Pray Away the Pain: Going Cold Turkey in Kachin
By Seamus Martov 5 June 2015
MYITKYINA, Kachin State — Like most of the Christian faith-based rehabilitation clinics to spring up around the Kachin State capital in recent years, the All Nation drug treatment center adopts a tough love approach to its patients.
Founding director Lu Lu Tin said All Nation is a place of healing. While her methods may be unorthodox, many in the Kachin community say that drastic methods are necessary in order to combat heroin use among young people, a drug that in recent years has become extremely common across much of northern Burma and Kachin State in particular.
“You have to be tough sometimes—other times you can be gentle,” she told The Irrawaddy.
Upon entering Lu Lu Tin’s treatment centre, patients are immediately cut off from their addictions and provided no substitute other than a steady dose of prayer and the bible. Sudden withdrawal from heroin and other opiates can be extremely uncomfortable for addicts, who endure shakes, sweats, nausea and disorientation.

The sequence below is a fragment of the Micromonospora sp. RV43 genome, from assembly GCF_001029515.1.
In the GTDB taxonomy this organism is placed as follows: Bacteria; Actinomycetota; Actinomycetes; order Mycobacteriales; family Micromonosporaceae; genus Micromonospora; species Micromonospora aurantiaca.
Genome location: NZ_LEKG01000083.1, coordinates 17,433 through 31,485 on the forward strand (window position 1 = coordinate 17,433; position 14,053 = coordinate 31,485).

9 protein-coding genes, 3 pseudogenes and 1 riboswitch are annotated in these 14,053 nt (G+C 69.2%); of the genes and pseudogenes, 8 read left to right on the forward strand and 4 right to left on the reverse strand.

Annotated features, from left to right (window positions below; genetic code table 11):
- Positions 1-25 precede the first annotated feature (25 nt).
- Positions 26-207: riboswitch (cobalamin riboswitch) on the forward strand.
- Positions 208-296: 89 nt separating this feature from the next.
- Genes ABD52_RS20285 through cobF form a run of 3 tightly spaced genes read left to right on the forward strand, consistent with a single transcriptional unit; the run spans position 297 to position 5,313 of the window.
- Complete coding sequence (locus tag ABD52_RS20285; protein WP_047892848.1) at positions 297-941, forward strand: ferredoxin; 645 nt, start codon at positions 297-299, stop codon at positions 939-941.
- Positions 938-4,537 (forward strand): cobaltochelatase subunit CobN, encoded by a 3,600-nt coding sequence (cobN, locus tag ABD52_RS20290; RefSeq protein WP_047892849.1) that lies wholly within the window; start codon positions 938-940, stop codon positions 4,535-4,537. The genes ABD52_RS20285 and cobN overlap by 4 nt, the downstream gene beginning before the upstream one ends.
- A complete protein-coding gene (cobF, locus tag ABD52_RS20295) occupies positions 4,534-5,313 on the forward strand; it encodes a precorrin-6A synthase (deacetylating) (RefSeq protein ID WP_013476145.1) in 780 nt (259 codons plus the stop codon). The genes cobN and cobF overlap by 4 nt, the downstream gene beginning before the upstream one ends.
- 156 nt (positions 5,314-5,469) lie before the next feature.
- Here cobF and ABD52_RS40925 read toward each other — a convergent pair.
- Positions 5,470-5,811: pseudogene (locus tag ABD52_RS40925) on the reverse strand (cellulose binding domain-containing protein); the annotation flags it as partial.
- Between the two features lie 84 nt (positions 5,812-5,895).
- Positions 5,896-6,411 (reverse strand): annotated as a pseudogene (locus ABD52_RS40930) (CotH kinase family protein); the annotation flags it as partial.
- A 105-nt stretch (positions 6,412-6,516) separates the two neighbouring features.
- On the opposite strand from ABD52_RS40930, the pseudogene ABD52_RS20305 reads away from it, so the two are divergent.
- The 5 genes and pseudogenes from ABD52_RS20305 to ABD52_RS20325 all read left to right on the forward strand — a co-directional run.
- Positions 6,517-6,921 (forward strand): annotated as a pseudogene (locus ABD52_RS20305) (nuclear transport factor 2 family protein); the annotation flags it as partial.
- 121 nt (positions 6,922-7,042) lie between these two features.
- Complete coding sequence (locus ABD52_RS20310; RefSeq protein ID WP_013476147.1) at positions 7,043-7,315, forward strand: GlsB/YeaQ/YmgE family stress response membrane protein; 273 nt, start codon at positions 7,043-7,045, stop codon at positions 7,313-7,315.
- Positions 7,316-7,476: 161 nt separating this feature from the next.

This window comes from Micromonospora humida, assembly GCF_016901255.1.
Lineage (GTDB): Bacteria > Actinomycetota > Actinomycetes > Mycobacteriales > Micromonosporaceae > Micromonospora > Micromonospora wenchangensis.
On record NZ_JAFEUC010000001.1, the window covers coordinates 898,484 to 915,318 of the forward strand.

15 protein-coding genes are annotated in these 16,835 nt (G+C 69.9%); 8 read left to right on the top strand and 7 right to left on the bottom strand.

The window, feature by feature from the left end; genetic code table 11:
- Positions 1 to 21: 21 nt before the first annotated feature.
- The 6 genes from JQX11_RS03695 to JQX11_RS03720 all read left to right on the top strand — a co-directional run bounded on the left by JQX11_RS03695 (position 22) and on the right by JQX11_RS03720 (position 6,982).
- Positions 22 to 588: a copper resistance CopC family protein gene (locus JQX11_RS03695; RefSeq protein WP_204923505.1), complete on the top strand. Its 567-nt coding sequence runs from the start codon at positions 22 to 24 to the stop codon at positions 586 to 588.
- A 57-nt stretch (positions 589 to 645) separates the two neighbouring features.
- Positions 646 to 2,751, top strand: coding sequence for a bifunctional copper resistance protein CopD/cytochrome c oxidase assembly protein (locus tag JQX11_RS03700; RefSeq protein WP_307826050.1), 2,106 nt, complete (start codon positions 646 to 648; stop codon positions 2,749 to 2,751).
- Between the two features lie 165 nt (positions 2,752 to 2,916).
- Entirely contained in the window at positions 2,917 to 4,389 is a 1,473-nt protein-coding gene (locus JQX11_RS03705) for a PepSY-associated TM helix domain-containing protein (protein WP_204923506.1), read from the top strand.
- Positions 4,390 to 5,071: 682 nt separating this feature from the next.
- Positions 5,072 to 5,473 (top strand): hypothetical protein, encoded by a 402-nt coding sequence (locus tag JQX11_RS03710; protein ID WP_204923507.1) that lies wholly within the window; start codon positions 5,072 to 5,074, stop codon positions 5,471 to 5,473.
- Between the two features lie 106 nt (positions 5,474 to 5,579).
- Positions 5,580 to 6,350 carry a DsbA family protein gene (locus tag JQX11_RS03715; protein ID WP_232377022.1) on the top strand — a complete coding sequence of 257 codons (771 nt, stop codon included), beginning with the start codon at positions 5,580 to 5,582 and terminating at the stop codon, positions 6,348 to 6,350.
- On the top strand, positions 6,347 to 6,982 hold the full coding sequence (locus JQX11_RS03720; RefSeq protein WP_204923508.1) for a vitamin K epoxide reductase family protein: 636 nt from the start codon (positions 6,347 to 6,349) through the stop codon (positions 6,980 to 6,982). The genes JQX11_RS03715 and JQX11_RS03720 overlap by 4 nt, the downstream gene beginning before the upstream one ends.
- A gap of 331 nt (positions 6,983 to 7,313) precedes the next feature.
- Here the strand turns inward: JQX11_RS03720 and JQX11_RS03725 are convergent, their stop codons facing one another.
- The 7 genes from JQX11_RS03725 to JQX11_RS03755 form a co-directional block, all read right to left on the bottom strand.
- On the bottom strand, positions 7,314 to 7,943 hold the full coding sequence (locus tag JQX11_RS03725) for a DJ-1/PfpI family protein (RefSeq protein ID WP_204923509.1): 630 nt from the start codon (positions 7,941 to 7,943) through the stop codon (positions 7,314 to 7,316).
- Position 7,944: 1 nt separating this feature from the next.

“I couldn’t sleep for 10 days”, explains Brang Mai, a 23-year-old patient from Hpakant, home to many of Kachin State’s jade mines. His sleeplessness was compounded by other side effects of heroin withdrawal, including frequent bouts of diarrhoea and severe pain.
Although some international NGOs operating in the state supply addicts with methadone, a prescription medication used to wean people off heroin, most of Myitkyina’s treatment centres shun its use. The All Nation center doesn’t use any drugs to mitigate withdrawal symptoms, and Lu Lu Tin considers the use of methadone “swapping one addiction for another.”
As is common practice with the faith-based treatment programs, at Lu Lu Tin’s facility patients are closely supervised during the first few days of detox. A small cell, not unlike a chicken coop, is reserved for patients deemed troublesome. Once the worst effects of withdrawal have passed, patients spend the next three months engaged in bible studies and regular group prayer.